Harare – Gold deliveries to Fidelity Printers and Refiners increased by 20 percent month on month to 2.1 tonnes in February 2019 from 1.8 tonnes delivered in January, but registered a 15 percent slump in the two months between January and February against the comparable period last year.
A total of 3.9 tonnes was delivered in January and February this year coming up against 4.6 tonnes delivered in the same period last year.
Although year on year gold deliveries in February this year marginally increased from 2.0 delivered in the same period last year, the January deliveries which stood at 1.8 tonnes proved the decisive blow, comparative to 2.6 tonnes delivered in January last year.
Government has pinned hopes of economic recovery process on the country’s biggest foreign currency earner, setting up a gold delivery target of 40 tonnes this year after 33.2 tonnes last year. Government is hoping to ensure an ambitious annual gold delivery target of 100 tonnes by 2023 in line with 2030 vision to transform Zimbabwe into a middle income economy.
However, the sector is not exempt from the existing economic challenges like foreign currency shortages, inflation and price distortions in the market which are crippling production across different sectors.
Analysts have argued that it will be difficult to achieve the set targets given the fact that miners are most likely compelled to sell the yellow metal through unofficial channels which provide them with attractive returns than the one offered by government.
Post Monetary Policy presentation by central bank governor, Dr john Mangudya on 20 February 2019, small scale gold producers requested the central bank to process the local currency component of payments for gold to be made at a 1:3.5 RTGS dollars for which the bank is not prepared to offer. This followed the introduction of a interbank foreign currency market with a starting rate of 1:2.5.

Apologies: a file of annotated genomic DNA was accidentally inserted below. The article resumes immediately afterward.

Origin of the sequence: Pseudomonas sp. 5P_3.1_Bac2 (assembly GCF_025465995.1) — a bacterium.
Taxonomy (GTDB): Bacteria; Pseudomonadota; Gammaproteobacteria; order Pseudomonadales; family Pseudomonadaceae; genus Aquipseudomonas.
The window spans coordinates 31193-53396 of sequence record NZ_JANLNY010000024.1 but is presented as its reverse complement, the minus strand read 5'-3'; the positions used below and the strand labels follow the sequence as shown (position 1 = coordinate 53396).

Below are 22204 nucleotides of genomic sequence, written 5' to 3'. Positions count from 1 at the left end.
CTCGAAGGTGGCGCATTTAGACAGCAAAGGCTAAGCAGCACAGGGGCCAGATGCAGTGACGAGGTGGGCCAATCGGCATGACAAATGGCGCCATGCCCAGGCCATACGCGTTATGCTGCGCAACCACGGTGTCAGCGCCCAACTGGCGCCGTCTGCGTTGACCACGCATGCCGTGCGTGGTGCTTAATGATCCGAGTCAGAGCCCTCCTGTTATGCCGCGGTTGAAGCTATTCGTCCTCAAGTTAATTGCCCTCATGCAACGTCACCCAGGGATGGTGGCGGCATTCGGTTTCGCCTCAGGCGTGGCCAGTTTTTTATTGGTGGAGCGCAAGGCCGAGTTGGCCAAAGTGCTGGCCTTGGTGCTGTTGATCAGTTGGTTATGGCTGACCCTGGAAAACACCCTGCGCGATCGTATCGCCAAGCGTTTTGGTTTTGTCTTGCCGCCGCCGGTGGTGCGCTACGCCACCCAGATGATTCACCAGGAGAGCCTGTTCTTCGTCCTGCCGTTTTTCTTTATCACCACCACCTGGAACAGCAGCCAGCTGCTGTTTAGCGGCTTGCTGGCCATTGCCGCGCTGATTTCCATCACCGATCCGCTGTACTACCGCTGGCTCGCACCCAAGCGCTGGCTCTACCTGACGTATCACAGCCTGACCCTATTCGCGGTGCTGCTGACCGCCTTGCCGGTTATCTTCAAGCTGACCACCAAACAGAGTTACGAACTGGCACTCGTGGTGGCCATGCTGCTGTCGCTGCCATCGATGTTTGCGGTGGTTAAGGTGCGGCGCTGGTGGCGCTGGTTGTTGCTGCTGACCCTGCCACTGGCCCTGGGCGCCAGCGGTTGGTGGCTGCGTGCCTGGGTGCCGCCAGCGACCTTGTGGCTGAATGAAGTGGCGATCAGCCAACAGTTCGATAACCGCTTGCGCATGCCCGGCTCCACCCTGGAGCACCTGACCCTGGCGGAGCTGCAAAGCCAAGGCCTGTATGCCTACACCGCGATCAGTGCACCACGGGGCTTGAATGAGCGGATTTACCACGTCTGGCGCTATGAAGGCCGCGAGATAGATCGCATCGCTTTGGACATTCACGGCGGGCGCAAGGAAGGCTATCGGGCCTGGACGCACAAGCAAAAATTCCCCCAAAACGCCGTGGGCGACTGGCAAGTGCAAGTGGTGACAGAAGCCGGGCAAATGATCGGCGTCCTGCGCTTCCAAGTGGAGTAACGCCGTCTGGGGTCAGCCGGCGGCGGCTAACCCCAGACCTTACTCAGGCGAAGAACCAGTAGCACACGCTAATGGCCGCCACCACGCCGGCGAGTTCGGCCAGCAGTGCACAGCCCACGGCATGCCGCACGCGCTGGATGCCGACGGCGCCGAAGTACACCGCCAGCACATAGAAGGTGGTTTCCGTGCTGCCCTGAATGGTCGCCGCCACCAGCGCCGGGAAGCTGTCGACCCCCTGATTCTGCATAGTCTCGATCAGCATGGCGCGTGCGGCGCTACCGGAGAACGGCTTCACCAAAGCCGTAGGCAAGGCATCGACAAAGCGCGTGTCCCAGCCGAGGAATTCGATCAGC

However, Mangudya said that the Bank not heed to the miners call but “will consider providing an incentive so that they can increase gold production.” The Bank is currently offering a 70 percent export retention threshold, revised upwards from 55 percent which Mangudya presented in the monetary policy statement.
During a meeting with small scale miners last month, Mines Deputy Minister Polite Kambamura made a chilling admission that gold being sold through official channels maybe just a third of what the country is producing.
“What is a being channelled to Fidelity is only a third. I believe we are already producing 100 tonnes of gold as a country, but I am convinced that we are losing out to smuggling and under-declaration,” Kambamura said.
At the meeting, small scale gold producers angrily protested against the new RBZ measures, saying lower retention thresholds would only worsen smuggling.
With foreign currency shortages still persisting and miners yet to reach consensus with the government, possibilities of a major slump in gold deliveries seem very likely.
-Equity Axis News